|content long||19-November-2017 07:50:03|
RPC: Rosetta Plasma Consortium
RPC, the Rosetta Plasma Consortium, is a set of five instruments sharing a common electrical and data interface with the Rosetta orbiter. The RPC instruments are designed to make complementary measurements of the plasma environment around comet
|RELATED LINK||ICA at the Swedish Institute of Space Physics|
The Ion and Electron Sensor (IES) will simultaneously measure the flux of electrons and ions in the plasma surrounding the comet over an energy range from around one electron volt, which approaches the limits of detectability, up to 22 keV. IES consists of two electrostatic analysers, one for electrons and one for ions, which share a common entrance aperture. The charged particle optics for IES employs a toroidal top-hat geometry along with electrostatic angle deflectors to achieve an electrostatically scanned field of view of 90 × 360 degrees.
The Langmuir Probe (LAP) instrument will measure the density, temperature and flow velocity of the cometary plasma. It comprises two spherical sensors mounted at the tip of deployable booms, with the sensors capable of being swept in potential to measure the current-voltage characteristic of the intervening plasma, which provides information on the electron number density and temperature. The probes can be held at a fixed bias potential to measure plasma density fluctuations and by a time-of-flight analysis of the signals from the two probes the plasma flow velocity can be determined.
|RELATED LINK||LAP at the Swedish Institute of Space Physics|
The Magnetometer experiment (MAG) will measure the magnetic field in the region where the solar wind plasma interacts with the comet. It consists of two triaxial fluxgate magnetometer sensors mounted on a 1.5 metre deployable boom that points away from the comet nucleus. One sensor is mounted near the outboard tip of the boom and one is mounted part way along the boom. The use of two sensors allows the effects of the spacecraft's own magnetic field to be minimised.
MAG will also study any magnetic field possessed by the comet nucleus, in cooperation with the ROMAP magnetometer experiment on the Rosetta lander.
|RELATED LINK||MAG at the Technical University of Braunschweig|
The Mutual Impedance Probe (MIP) will derive the electron gas density, temperature, and drift velocity in the inner coma of the comet by measuring the frequency response of the coupling impedance between two dipoles.
MIP will also investigate the spectral distribution of natural waves in the 7 kHz to 3.5 MHz frequency range and monitor the dust and gas activity of the nucleus.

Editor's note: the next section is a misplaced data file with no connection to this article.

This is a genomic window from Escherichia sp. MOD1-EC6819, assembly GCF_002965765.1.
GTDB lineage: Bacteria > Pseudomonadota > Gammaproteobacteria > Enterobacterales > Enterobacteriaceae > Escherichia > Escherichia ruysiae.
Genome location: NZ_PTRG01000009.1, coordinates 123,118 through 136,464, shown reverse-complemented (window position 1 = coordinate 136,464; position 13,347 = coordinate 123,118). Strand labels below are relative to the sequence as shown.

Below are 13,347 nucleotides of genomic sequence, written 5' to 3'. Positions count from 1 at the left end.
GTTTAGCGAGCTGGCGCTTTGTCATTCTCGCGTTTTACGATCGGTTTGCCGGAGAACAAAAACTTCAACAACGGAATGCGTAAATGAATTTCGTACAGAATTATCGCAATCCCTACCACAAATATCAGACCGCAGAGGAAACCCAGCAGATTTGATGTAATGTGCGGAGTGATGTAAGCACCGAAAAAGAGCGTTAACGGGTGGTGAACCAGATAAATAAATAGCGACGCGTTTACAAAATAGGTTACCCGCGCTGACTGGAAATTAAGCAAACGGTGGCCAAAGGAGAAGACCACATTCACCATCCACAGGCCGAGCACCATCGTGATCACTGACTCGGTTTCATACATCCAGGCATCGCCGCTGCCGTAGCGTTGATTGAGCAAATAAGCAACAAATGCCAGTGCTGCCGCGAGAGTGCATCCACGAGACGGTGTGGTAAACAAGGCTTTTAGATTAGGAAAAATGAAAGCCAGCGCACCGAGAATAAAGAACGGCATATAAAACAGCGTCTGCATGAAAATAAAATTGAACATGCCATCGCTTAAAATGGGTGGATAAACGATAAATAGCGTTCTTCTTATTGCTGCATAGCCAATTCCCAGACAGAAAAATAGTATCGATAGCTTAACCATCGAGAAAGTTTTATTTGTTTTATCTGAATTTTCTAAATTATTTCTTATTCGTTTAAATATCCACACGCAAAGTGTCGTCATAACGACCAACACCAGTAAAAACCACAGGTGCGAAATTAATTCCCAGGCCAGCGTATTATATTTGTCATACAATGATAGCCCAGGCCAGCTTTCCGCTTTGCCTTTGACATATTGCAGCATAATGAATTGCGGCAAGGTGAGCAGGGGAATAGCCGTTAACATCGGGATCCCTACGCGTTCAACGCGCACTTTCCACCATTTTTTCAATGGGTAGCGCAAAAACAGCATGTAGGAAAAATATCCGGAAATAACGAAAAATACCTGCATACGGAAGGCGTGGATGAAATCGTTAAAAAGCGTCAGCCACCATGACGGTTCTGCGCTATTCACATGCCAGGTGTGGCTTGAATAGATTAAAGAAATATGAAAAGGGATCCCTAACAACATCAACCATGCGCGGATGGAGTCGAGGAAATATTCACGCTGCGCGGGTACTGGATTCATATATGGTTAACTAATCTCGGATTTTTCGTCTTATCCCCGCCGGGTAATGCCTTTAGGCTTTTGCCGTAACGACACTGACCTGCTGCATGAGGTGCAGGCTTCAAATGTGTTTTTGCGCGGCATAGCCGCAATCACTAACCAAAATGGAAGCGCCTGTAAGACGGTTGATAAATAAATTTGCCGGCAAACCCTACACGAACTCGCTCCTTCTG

|RELATED LINK||MIP at Laboratoire de Physique et Chimie de l'Environnement|
The Plasma Interface Unit (PIU) acts as an interface between the five instruments that make up RPC and the Rosetta spacecraft by providing a single path for the transmission of scientific and housekeeping data to the ground and for the receipt and processing of commands sent from the ground. The PIU also takes power from the spacecraft and converts, conditions and manages it for the RPC instruments.
PIU also performs on-board data processing for the MAG sensor unit, which has no data processing capability of its own.
|RELATED LINK||PIU at Imperial College|
|29/09/2016||Living with a comet: RPC team perspective|
|29/09/2016||A comet's life - a new sonification of RPC data|
|28/09/2016||Science 'til the very end|
|27/09/2016||Rosetta measures production of water at comet over two years|
|26/09/2016||The surprising comet|
|25/08/2016||Rosetta captures comet outburst|
|11/03/2016||Rosetta finds magnetic field-free bubble at comet|
|19/08/2015||What made the comet sing?|
|11/08/2015||Comet's firework display ahead of perihelion|
|03/08/2015||First release of Rosetta comet phase data from four orbiter instruments|
|29/07/2015||Rosetta shows how comet interacts with the solar wind|
|14/04/2015||Rosetta and Philae find comet not magnetised|
|22/01/2015||Watching the birth of a comet magnetosphere|
|22/01/2015||Getting to know Rosetta's comet – Science special edition|
|11/11/2014||The singing comet|
|Rosetta's plasma experiments check out of commissioning|
Last Update: 24 November 2016For further information please contact: SciTech.firstname.lastname@example.org